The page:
If you suffer from haemorrhoids, you’re not alone. And you’re also in the company of some quite famous people: one historical argument suggests that the Battle of Waterloo was lost because Napoleon Bonaparte couldn’t sit on his horse and lead his army into the fray on account of haemorrhoid trouble. Pregnant women are particularly susceptible to the condition. Here we speak with DR QUAH HAK MIEN about mothers-to-be and haemorrhoids, and, well, how to put them behind you.
What are haemorrhoids?
Haemorrhoids, commonly known as piles, are actually present normally in all people. Piles are blood vessel “cushions” located within the anus and the lower rectum. These cushions serve the function of providing control of continence, allowing us to pass motion without leaking stools.
How common are they in pregnant women?
Very common. Many pregnant women develop constipation; and constipation and straining at stools will aggravate haemorrhoids. Haemorrhoids can also occur because hormones make pregnant women’s veins relax and swell.
Do they usually appear at a particular stage in a pregnancy?
Yes, they tend to get worse during the second and third trimester or during labour.
Can you list some of the ways I might avoid getting them if I’m pregnant?
Eat plenty of foods containing high fibre, such as wholegrain bread and cereal, vegetables and fruit. Drink plenty of water. This will prevent constipation and the need to strain. Also, do regular exercise.
How much discomfort can haemorrhoids cause?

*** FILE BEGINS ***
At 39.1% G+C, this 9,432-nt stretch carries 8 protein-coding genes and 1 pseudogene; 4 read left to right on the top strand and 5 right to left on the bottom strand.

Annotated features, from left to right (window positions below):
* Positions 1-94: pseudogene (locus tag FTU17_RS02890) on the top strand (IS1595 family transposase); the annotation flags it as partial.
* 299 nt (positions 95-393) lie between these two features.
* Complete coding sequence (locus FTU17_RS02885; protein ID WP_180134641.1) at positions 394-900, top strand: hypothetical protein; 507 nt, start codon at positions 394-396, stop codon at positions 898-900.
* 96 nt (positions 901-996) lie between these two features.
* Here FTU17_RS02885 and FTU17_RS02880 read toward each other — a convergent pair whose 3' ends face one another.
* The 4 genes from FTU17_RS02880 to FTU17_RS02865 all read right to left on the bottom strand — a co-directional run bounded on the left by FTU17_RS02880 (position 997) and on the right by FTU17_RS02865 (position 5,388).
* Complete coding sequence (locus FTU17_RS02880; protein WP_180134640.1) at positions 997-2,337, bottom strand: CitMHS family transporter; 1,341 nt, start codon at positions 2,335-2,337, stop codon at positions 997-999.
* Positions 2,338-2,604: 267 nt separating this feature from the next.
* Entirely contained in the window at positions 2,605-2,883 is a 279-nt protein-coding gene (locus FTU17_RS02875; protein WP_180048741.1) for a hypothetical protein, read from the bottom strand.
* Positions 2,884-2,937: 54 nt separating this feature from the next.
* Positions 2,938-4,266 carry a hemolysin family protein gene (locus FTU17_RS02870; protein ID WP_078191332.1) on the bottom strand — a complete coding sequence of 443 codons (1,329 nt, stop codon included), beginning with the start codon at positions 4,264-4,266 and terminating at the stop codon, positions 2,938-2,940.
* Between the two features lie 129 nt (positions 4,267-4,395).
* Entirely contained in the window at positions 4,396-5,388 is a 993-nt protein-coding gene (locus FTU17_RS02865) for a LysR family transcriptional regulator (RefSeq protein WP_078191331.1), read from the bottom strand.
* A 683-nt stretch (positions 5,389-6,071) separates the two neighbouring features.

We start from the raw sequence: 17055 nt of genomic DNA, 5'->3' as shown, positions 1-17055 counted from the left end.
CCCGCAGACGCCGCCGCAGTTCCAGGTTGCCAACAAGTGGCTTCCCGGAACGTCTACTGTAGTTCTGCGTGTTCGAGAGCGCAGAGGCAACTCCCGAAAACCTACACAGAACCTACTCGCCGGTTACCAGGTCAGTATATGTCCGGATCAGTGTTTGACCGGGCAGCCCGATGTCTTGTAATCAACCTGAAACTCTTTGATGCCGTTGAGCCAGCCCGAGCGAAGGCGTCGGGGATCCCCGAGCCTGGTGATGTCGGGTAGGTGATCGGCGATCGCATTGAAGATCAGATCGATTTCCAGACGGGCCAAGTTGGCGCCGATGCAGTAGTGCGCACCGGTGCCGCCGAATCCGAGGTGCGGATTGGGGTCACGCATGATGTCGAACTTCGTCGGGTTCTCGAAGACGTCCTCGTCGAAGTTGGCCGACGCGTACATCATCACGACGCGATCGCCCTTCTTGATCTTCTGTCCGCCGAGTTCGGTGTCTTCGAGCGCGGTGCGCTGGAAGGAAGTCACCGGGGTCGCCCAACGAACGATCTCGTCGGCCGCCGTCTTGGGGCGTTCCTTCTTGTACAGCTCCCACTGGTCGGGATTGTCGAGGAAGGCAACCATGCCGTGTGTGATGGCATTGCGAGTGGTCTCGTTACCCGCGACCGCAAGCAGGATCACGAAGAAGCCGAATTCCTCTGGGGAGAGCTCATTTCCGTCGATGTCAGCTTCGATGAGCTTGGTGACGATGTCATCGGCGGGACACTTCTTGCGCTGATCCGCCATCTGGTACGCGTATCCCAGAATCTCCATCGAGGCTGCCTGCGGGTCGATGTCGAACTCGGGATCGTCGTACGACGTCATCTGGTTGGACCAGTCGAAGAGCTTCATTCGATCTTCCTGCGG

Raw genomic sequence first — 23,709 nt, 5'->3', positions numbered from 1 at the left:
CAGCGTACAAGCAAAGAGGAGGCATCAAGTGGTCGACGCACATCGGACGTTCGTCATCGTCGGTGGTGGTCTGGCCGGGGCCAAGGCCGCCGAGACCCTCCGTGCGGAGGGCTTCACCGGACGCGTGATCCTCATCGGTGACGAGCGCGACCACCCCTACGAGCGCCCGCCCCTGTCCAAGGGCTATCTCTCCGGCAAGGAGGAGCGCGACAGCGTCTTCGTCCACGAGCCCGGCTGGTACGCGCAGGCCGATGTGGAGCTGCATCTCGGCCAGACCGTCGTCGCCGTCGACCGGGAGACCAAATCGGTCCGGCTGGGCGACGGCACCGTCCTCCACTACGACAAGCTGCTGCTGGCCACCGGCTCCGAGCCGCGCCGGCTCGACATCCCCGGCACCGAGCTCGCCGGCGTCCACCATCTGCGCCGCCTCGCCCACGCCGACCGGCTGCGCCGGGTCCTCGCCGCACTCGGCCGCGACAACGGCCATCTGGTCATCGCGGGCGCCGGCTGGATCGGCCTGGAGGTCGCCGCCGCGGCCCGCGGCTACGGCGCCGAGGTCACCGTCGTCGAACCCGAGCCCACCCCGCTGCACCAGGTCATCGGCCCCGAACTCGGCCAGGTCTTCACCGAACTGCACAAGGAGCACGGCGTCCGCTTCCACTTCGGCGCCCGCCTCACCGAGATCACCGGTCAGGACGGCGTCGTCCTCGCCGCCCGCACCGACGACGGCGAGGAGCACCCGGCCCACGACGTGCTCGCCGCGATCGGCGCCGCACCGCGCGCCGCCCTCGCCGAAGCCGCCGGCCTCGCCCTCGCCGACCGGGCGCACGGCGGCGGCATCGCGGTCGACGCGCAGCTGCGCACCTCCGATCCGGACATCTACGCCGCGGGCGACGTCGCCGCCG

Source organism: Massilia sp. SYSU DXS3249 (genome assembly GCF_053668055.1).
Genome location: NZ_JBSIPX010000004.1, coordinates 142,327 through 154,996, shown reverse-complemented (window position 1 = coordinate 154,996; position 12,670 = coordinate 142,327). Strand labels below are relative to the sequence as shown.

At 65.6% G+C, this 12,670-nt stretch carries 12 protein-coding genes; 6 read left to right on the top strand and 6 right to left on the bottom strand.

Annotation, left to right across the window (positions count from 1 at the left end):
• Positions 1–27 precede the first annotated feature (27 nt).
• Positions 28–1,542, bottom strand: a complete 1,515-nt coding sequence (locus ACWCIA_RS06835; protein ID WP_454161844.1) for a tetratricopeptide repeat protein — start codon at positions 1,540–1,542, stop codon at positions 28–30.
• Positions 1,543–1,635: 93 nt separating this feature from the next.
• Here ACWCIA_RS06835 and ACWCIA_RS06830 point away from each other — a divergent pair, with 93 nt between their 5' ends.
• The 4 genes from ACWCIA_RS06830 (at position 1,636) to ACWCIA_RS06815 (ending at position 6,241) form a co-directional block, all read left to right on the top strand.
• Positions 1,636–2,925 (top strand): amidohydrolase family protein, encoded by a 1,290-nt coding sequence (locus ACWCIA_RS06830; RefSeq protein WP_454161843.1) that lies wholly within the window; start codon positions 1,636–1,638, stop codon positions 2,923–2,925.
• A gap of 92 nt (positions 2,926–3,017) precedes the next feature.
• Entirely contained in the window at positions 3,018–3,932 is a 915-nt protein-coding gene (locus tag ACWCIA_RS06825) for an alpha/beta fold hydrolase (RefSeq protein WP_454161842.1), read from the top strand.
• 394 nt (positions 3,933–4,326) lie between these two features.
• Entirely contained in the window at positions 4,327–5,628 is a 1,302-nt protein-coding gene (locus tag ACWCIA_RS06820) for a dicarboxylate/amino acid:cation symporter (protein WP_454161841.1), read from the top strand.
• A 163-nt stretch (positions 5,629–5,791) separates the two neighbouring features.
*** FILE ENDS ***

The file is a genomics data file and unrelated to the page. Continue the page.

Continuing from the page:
They may itch, ache or feel sore. You may also feel lumps of piles around your anus. They make going to the bathroom uncomfortable and painful. Haemorrhoids may bleed too, or produce mucus discharge. Occasionally, they may create the feeling of the need to pass stools despite having just emptied your bowels. This makes you strain harder and further worsens your haemorrhoids.
What are some of the methods I can use at home to get relief?
If the haemorrhoids prolapse, push them back inside gently using some lubricating gel. Wash the anal area with water or moist tissue instead of wiping with dry toilet paper.
When should I call my practitioner?
You should discuss possible constipation and haemorrhoids with your gynae or family physician in the early stages of your pregnancy. Prevention is better than cure, so seek their advice early. The initial stage of haemorrhoids is very easily treated, so you can have a more pleasant pregnancy experience without the discomfort they cause.
What medical treatment might a doctor administer?
Your gynae or family doctor may prescribe a stool softener or laxative to treat the constipation. Creams or suppositories may also be helpful. Some of these medications may be available over the counter at pharmacies; but don’t use a cream or medication without checking with your doctor or pharmacist first, particularly if you are pregnant. If your haemorrhoids are severe, your doctor may refer you to a colorectal surgeon.
Is surgery sometimes required? What’s the nature of the surgery?
Surgery is rarely required for severe haemorrhoids during pregnancy, unless they become extremely painful or badly infected. Although nowadays anaesthesia and surgery are safe during pregnancy, I prefer to treat haemorrhoids with medication first. This is because haemorrhoids usually improve within weeks after childbirth. For those women who have unresolved haemorrhoids after delivery, surgery can be performed.
Quah Hak Mien Colorectal Centre
6 Napier Road, #05-01 Gleneagles Medical Centre
6479 7189 | www.colorectalcentre.com.sg